An Obituary of Frank Foley

A basic obituary of Frank Foley which is all original information (Not copied and pasted)

HideShow resource information
Preview of An Obituary of Frank Foley

First 357 words of the document:

Frank Foley Obituary
Frank Foley worked for the British Secret Intelligence
Service; however, his public role was a passport control
officer in Berlin working at the British embassy. He
helped thousands of Jewish families escape from Nazi
Germany before the outbreak of the Second World
War. Conversely, he was also putting his own life on the
line as he wasn't formally known as an ambassador so
therefore; if he was arrested then he would have been
prosecuted. In my opinion, this is the main reason he
was seen as a great hero. He was stationed in Berlin from 1922 to 1939 and
unfortunately died at the age of 73 on 8th May 1958.
He had helped the Jewish families escape by providing them with visas without
much interrogation as he felt sympathetic for the Jewish families. By doing so, this
is where the phrase "bending the rules" originated from. Frank Foley helped the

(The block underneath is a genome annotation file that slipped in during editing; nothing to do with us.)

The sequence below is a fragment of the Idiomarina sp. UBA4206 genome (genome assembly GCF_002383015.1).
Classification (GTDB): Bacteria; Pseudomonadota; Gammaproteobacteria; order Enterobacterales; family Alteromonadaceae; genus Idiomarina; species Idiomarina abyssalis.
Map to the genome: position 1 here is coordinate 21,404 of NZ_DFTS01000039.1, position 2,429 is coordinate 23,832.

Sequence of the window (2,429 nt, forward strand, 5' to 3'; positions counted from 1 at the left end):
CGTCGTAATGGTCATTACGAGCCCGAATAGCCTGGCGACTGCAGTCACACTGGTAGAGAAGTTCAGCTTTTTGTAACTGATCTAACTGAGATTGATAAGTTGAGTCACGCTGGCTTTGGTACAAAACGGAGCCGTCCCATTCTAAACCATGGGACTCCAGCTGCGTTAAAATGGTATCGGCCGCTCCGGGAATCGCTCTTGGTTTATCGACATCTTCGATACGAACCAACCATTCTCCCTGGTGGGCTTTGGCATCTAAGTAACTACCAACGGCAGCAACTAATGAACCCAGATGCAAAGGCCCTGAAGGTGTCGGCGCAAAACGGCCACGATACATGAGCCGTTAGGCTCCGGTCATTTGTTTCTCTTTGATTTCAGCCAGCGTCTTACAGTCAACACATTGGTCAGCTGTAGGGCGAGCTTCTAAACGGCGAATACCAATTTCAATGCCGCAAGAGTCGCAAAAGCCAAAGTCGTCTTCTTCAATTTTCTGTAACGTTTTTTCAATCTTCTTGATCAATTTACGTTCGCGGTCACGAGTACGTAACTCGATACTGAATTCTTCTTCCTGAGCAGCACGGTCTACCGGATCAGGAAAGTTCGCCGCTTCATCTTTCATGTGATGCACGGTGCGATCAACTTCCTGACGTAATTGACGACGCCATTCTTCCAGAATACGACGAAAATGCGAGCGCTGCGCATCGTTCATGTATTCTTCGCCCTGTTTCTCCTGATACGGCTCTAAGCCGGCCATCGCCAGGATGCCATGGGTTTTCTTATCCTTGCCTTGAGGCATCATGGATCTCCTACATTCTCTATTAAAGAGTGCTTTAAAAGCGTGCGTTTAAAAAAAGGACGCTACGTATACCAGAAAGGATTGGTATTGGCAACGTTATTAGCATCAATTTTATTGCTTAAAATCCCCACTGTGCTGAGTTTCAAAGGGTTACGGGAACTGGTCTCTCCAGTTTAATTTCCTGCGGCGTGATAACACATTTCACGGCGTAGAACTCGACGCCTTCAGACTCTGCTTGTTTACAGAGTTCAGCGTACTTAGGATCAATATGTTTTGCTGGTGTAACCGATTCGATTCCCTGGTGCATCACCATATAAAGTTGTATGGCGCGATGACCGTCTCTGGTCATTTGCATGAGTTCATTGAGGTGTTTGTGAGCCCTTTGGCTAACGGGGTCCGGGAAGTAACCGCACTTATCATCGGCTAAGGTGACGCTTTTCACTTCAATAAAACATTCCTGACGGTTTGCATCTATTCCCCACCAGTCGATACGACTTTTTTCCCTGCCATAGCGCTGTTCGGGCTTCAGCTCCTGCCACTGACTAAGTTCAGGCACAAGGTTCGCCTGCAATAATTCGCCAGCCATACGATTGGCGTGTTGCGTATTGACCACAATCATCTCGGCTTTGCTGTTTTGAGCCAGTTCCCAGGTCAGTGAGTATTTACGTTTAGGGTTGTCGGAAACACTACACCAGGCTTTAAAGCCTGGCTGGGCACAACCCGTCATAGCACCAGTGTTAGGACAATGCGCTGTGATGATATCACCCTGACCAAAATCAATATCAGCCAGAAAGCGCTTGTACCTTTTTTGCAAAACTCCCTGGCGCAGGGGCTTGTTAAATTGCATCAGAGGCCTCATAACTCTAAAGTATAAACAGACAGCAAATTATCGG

thousands of Jewish families escape by leaving visa application forms for the
Jewish families and then instantly accept them as he believed that they were in
such a great risk that they required immediate immigration to somewhere safer.
A journalists first uncovered Frank Foley's incredible story as he was a quiet man
who did not share with the world his amazing achievements. I believe that one of
the reasons he was so generous was the fact that he was brought up as a
catholic by his mother and studied to be a priest. His modesty within relation of
this subject is widely admired by everyone. Fortunately, his actions were
appreciated and acknowledged even though it was after his death as a plaque
of was placed outside the British Embassy in Berlin during November 2004 as a
minor tribute to Frank Foley's remarkable courage.


No comments have yet been made

Similar History resources:

See all History resources »See all resources »